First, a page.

COVID-19: California Universities Will Return To Online Classes For Two Weeks As Contagions Increase

UCLA reported that it will return to remote classes for two weeks in January 2022.

Photo: ROBYN BECK / AFP / Getty Images

UCLA, UC Irvine, US San Diego and US Riverside Universities announced this Tuesday that, Due to the increase in COVID-19 infections, they will return to online classes during the first two weeks of the winter term, in January.

In a letter, the president of the UC system, Dr. Michael Drake, emphasized the 10 principals of the system the requirement for booster shots against COVID-19 for eligible students and staff.

Drake urged the rectors to develop a plan for a return to campus in January that mitigates public health impacts, respond to the unique circumstances facing your campus, and maintain teaching and research operations.

“This may require campuses to begin the quarter using remote instruction to allow students to complete an appropriate assessment protocol when they return to campus,” said Drake.

“Given the differences in local conditions and campus operations across the university, the length of this remote instruction period may vary from campus to campus,” he added.

Before that call, UCLA and UC Irvine announced that they will return to remote classes during the first two weeks of the winter term., which will begin on January 3.

UC Riverside and US San Diego They will also return with online classes.

In a letter to the UCLA community, Vice Chancellor for Administration, Michael J. Beck; and Immunology and Molecular Genetics Professor Megan McEvoy stated that all students should plan to return to school by January 9 to participate in a COVID-19 testing program that helps keep the school population healthyr.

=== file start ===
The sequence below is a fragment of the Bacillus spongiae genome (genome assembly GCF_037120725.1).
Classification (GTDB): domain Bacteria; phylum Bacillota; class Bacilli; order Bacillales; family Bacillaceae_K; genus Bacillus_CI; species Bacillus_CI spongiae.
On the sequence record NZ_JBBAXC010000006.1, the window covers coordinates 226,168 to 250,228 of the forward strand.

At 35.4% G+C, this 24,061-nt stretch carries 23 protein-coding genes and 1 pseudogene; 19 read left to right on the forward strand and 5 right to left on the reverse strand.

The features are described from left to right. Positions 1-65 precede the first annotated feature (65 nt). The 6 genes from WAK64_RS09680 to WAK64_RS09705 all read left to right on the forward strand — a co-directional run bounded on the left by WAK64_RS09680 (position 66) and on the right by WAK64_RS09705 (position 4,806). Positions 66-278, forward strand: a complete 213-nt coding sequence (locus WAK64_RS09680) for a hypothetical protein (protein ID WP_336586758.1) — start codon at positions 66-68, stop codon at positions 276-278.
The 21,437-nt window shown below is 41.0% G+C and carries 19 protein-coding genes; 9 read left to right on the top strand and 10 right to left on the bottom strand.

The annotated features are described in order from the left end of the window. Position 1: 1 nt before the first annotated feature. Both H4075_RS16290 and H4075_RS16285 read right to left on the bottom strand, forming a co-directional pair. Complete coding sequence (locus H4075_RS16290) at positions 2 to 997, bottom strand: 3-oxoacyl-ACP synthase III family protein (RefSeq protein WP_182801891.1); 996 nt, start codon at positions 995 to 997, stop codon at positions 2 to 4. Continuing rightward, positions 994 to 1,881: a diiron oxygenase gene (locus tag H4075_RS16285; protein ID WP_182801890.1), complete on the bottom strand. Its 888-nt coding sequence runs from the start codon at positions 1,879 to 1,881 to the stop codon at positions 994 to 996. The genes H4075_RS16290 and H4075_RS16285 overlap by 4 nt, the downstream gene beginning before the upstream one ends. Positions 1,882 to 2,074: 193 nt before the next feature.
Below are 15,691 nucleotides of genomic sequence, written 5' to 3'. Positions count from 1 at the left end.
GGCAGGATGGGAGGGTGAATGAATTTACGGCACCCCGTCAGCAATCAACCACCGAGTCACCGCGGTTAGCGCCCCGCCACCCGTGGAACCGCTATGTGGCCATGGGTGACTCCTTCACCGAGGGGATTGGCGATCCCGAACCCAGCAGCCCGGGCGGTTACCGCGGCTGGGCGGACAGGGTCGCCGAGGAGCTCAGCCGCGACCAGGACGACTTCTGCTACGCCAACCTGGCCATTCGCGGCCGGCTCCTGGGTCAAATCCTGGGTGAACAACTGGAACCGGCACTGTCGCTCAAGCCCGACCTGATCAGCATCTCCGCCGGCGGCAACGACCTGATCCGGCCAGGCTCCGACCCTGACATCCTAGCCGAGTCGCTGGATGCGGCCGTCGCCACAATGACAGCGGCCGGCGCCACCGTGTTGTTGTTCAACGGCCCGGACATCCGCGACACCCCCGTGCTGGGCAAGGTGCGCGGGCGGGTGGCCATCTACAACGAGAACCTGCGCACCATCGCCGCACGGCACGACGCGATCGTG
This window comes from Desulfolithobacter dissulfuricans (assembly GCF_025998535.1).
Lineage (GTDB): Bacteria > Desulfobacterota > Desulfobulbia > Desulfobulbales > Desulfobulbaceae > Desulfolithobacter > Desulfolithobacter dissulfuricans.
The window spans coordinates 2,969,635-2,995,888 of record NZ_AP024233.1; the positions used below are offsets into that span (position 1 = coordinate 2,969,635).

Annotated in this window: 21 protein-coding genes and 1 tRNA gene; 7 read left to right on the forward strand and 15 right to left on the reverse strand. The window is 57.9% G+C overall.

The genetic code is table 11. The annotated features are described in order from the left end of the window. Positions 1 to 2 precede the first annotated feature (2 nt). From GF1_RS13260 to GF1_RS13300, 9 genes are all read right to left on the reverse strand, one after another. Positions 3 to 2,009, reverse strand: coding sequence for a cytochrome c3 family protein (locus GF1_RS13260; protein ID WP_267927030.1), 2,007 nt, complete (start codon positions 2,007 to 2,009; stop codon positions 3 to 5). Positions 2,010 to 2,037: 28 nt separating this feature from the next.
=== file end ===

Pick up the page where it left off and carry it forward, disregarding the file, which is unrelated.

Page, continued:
Beck and McEvoy, co-chairs of UCLA’s COVID-19 Response and Recovery Task Force, indicated that faculty and school staff returning to campus after the end-of-year break will also participate in the coronavirus testing program.

UC Irvine also reacted to the call of the UC system president.

UC Irvine Chancellor Howard Gillman wrote a message to his community acknowledging that change is a constant in the current pandemic environment and that they are committed to maintaining in-person instruction for the remainder of the academic year.

“At present, however, we know that it is unwise to return to in-person instruction immediately after winter break,” Gillman acknowledged.

The Chancellor mentioned that many members of the community will travel and meet in the weeks prior to the scheduled start of classes, on January 3, which will increase the risks of exposure to the virus, in addition to anticipating that the transmission of the Omicron variant will be intense towards the end of December and the beginning of January.

UC Irvine clarified that, although classes will be held remotely, the campus will remain in operation with the same personnel policies that they have followed in recent months.

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